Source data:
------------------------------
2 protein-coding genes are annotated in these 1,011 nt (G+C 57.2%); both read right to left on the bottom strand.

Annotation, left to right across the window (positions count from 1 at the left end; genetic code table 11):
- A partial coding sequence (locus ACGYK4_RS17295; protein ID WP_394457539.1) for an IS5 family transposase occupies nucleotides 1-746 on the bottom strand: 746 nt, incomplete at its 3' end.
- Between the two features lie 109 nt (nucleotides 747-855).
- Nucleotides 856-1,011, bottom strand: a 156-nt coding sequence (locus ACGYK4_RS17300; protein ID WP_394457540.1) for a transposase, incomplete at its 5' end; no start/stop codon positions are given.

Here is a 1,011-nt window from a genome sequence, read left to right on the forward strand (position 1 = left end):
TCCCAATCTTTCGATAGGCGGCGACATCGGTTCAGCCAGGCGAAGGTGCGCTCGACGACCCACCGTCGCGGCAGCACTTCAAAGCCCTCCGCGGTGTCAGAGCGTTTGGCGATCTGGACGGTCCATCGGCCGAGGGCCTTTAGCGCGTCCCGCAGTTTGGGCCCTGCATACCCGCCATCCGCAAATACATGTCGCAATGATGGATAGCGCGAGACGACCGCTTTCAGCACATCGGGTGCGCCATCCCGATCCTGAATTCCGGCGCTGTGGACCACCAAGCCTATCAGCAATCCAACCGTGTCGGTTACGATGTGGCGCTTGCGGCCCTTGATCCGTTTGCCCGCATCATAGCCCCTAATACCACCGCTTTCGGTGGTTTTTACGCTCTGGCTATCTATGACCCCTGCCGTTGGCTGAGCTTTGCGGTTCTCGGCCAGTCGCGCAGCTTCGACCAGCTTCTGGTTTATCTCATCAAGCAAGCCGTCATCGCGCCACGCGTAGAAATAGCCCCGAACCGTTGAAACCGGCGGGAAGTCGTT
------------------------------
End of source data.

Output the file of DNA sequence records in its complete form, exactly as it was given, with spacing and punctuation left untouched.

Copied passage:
2 protein-coding genes are annotated in these 1,011 nt (G+C 57.2%); both read right to left on the bottom strand.

Annotation, left to right across the window (positions count from 1 at the left end; genetic code table 11):
- A partial coding sequence (locus ACGYK4_RS17295; protein ID WP_394457539.1) for an IS5 family transposase occupies nucleotides 1-746 on the bottom strand: 746 nt, incomplete at its 3' end.
- Between the two features lie 109 nt (nucleotides 747-855).
- Nucleotides 856-1,011, bottom strand: a 156-nt coding sequence (locus ACGYK4_RS17300; protein ID WP_394457540.1) for a transposase, incomplete at its 5' end; no start/stop codon positions are given.

Here is a 1,011-nt window from a genome sequence, read left to right on the forward strand (position 1 = left end):
TCCCAATCTTTCGATAGGCGGCGACATCGGTTCAGCCAGGCGAAGGTGCGCTCGACGACCCACCGTCGCGGCAGCACTTCAAAGCCCTCCGCGGTGTCAGAGCGTTTGGCGATCTGGACGGTCCATCGGCCGAGGGCCTTTAGCGCGTCCCGCAGTTTGGGCCCTGCATACCCGCCATCCGCAAATACATGTCGCAATGATGGATAGCGCGAGACGACCGCTTTCAGCACATCGGGTGCGCCATCCCGATCCTGAATTCCGGCGCTGTGGACCACCAAGCCTATCAGCAATCCAACCGTGTCGGTTACGATGTGGCGCTTGCGGCCCTTGATCCGTTTGCCCGCATCATAGCCCCTAATACCACCGCTTTCGGTGGTTTTTACGCTCTGGCTATCTATGACCCCTGCCGTTGGCTGAGCTTTGCGGTTCTCGGCCAGTCGCGCAGCTTCGACCAGCTTCTGGTTTATCTCATCAAGCAAGCCGTCATCGCGCCACGCGTAGAAATAGCCCCGAACCGTTGAAACCGGCGGGAAGTCGTT